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Major specialist Will Zalatoris finds value in near-misses but wants gold, not silver

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ST. ANDREWS, Scotland – As Will Zalatoris stays up until 4 or 5 a.m. on post-major Mondays, trying to come down from the emotion of the previous day, he’s learned to give himself a bit of grace.

Sure, he’s come close – agonizingly close – to earning not just one major championship but a handful.

But some perspective is needed here.

“We’re sitting here talking about me not winning a major,” he said, “and I’ve been on the PGA Tour for 20 months. It’s a pretty good spot to be in.”

Full-field tee times from the 150th Open Championship

The Open will mark Zalatoris’ 10th career major appearance, and he’s already amassed a record that puts him among the best players yet to win one. He has three runners-up (including in both of the past two majors), plus a pair of top 8 finishes.

Each near-miss has meant something different to him.

The 2021 Masters, when he played in the final group with eventual champion Hideki Matsuyama, was a sign that he’d arrived.

The 2022 PGA, when he lost to Justin Thomas in a three-hole playoff, was affirmation that he could win a major.

And last month’s U.S. Open, when he missed a 14-footer on the final green to force overtime with Matt Fitzpatrick, furthered his belief that he could become as good as he wanted to be.

“It’s something that has fueled my fire, for sure,” Zalatoris said, “and I know that, eventually, I’m going to get one one day. We’ve been this close. We’re talking about me having [three] runners-up in majors here. I think I’ll take that résumé, but obviously, I’d like to replace some of the silver medals with some gold medals.”

A reporter asked Zalatoris his process for, well, processing his three close calls at the majors. That’s when he said that he often stays up until 4 or 5 a.m. after the final round – and that he usually doesn’t begin to feel normal again until the following Wednesday or Thursday.

Zalatoris graduates from shed to hotel at 17

Will Zalatoris hadn't played the Old Course before this week, but he had some practice playing four of the holes on a tribute course.

“It’s not that I’m sitting there stewing,” he said, “it’s just trying to come down from the adrenaline.”

Besides, there hasn’t been much for him to dwell on.

Matsuyama backtracked on the second nine at Augusta National in 2021 to make the final margin appear closer than it actually was. Thomas birdied two of the three playoff holes to deny him at Southern Hills. And Fitzpatrick hit one of the most heroic shots in U.S. Open history when he skied his 9-iron out of the fairway bunker on the 72nd hole to secure his first major. Zalatoris still can’t believe that his birdie putt on the final green at Brookline didn’t drop – he said it looked good even a foot away from the cup. 

“I have no regrets,” he said.

The reporter followed up: So, you’re the type of person that doesn’t agonize over coming so close, so often?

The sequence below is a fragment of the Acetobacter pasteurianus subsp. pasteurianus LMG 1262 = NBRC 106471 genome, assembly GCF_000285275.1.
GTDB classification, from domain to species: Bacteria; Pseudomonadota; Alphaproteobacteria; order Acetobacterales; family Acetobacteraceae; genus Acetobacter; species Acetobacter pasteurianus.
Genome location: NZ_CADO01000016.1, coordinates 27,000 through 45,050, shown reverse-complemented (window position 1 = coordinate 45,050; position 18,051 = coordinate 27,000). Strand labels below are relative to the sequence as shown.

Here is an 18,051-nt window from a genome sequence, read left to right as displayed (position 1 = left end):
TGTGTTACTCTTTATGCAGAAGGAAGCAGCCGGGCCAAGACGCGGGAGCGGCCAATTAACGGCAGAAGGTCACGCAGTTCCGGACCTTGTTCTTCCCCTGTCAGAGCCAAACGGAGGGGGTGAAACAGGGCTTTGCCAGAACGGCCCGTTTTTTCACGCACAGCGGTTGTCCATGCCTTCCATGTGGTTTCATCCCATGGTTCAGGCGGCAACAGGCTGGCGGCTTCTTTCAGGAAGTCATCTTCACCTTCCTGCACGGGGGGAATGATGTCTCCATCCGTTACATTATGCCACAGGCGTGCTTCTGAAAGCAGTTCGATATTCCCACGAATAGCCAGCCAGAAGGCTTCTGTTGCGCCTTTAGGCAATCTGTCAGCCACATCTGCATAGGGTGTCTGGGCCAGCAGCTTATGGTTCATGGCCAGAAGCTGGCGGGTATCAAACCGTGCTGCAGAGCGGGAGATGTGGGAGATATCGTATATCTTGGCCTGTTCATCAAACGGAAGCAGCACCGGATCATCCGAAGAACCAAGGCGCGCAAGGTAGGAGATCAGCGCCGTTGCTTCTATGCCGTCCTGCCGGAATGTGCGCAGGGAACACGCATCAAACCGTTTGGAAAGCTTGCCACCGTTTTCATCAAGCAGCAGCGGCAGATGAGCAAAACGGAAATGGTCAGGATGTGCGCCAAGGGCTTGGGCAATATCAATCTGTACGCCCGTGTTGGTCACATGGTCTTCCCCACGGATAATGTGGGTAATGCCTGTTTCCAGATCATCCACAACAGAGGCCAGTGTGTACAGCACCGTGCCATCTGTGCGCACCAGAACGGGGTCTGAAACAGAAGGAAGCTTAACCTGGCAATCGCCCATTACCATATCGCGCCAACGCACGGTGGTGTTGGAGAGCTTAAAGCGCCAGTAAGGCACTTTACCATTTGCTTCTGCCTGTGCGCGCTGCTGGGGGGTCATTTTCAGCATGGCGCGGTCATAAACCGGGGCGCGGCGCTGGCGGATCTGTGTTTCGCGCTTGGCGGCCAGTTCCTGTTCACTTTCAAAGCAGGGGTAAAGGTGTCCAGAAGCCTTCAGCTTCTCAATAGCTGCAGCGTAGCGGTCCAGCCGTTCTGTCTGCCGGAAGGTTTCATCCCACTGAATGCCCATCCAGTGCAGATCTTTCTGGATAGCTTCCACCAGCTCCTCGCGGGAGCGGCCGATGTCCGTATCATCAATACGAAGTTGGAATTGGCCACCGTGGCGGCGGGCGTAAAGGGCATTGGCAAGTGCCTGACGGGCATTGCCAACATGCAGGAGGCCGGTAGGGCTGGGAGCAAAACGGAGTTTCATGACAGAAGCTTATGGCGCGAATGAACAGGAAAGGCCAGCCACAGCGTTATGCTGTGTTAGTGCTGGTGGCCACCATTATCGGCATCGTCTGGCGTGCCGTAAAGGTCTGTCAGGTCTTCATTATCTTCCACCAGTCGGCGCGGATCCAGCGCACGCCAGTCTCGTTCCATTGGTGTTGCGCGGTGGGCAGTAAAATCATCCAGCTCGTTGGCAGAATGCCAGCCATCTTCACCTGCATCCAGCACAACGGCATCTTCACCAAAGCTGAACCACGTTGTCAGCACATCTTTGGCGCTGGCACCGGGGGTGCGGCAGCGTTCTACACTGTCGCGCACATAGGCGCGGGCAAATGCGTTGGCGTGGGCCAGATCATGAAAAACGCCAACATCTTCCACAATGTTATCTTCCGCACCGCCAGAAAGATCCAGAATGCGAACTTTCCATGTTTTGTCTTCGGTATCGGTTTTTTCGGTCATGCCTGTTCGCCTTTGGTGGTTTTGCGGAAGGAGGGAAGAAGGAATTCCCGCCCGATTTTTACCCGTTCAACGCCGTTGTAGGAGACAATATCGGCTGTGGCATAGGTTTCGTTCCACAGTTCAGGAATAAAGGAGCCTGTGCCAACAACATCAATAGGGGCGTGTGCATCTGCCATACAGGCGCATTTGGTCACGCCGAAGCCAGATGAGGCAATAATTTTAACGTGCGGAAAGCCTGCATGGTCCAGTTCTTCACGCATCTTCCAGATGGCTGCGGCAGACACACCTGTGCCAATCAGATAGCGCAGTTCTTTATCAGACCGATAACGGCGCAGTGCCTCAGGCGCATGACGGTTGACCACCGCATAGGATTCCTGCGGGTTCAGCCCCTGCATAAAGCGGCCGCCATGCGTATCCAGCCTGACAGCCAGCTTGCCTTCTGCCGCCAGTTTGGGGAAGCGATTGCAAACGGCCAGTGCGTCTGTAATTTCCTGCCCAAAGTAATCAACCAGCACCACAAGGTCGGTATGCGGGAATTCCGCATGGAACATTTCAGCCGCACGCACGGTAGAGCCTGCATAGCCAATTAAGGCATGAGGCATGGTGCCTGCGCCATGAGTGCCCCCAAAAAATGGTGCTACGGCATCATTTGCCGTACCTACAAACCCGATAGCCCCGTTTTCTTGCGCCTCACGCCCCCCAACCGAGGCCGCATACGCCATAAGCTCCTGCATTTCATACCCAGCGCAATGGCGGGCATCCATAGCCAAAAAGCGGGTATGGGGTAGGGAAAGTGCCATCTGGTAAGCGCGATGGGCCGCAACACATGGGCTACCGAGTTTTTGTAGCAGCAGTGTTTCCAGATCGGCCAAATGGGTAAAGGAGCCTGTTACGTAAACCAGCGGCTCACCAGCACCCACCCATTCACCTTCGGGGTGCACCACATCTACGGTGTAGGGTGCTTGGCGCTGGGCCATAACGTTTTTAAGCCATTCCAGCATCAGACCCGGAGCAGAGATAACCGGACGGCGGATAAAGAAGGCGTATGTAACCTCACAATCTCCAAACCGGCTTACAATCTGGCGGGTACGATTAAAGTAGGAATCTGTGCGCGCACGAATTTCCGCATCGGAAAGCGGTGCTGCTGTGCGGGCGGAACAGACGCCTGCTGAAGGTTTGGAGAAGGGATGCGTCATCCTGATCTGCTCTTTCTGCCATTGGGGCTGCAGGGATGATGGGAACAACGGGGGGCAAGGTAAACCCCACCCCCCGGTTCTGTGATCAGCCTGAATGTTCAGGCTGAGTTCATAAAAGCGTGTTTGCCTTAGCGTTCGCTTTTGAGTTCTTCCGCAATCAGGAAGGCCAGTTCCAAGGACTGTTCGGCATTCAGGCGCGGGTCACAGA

“Oh, there’s plenty of agony on Mondays and Tuesdays, don’t worry,” Zalatoris said with a laugh. “I think that it’s a very tough pill to swallow because I would pay a lot of money for about an inch and a half in those three majors, considering that I’ve basically missed out on three majors by three shots. But that’s what motivates me. It’s why I get up early. It’s why, even on off weeks, I’m still grinding.”

Zalatoris remains one of the oddsmakers’ favorite this week at The Open despite making his debut appearance at St. Andrews. He arrived early, having missed the cut at the Scottish Open, but the unexpected weekend off has given him plenty of time to study the nuances of the ancient links.

“I think I’ve written more in my yardage book over the last four days than I think I have in my entire career,” he said.

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Much of the optimism surrounding Zalatoris, of course, stems from his peerless ball-striking; he’s the Tour leader in iron play and tops in strokes gained: tee to green. Having grown up in Texas, he’s also comfortable flighting shots in the crosswinds, but there’s an underreported aspect of Zalatoris’ recent record: his supposedly suspect putting doesn’t show up in the majors.

Though he ranks 122th on Tour on the greens, Zalatoris has been top 10 in that statistic in each of the three majors this year. Had all of the majors incorporated strokes-gained data, he would have ranked 36th in that category.

Before the PGA, he and performance coach Josh Gregory noticed on video that Zalatoris was tilting too much toward his back foot at address, causing him to see his lines out to the right. The quick fix has produced the best putting stretch of his career.  

“We’ve really taken a leap and added another fundamental to my blueprint in how I putt,” he said, “and that’s why I’ve putted so well since.”

It might be just the push he needs to get across the line at a major. Then, he can stay up late on major Sundays for a reason other than pure adrenaline.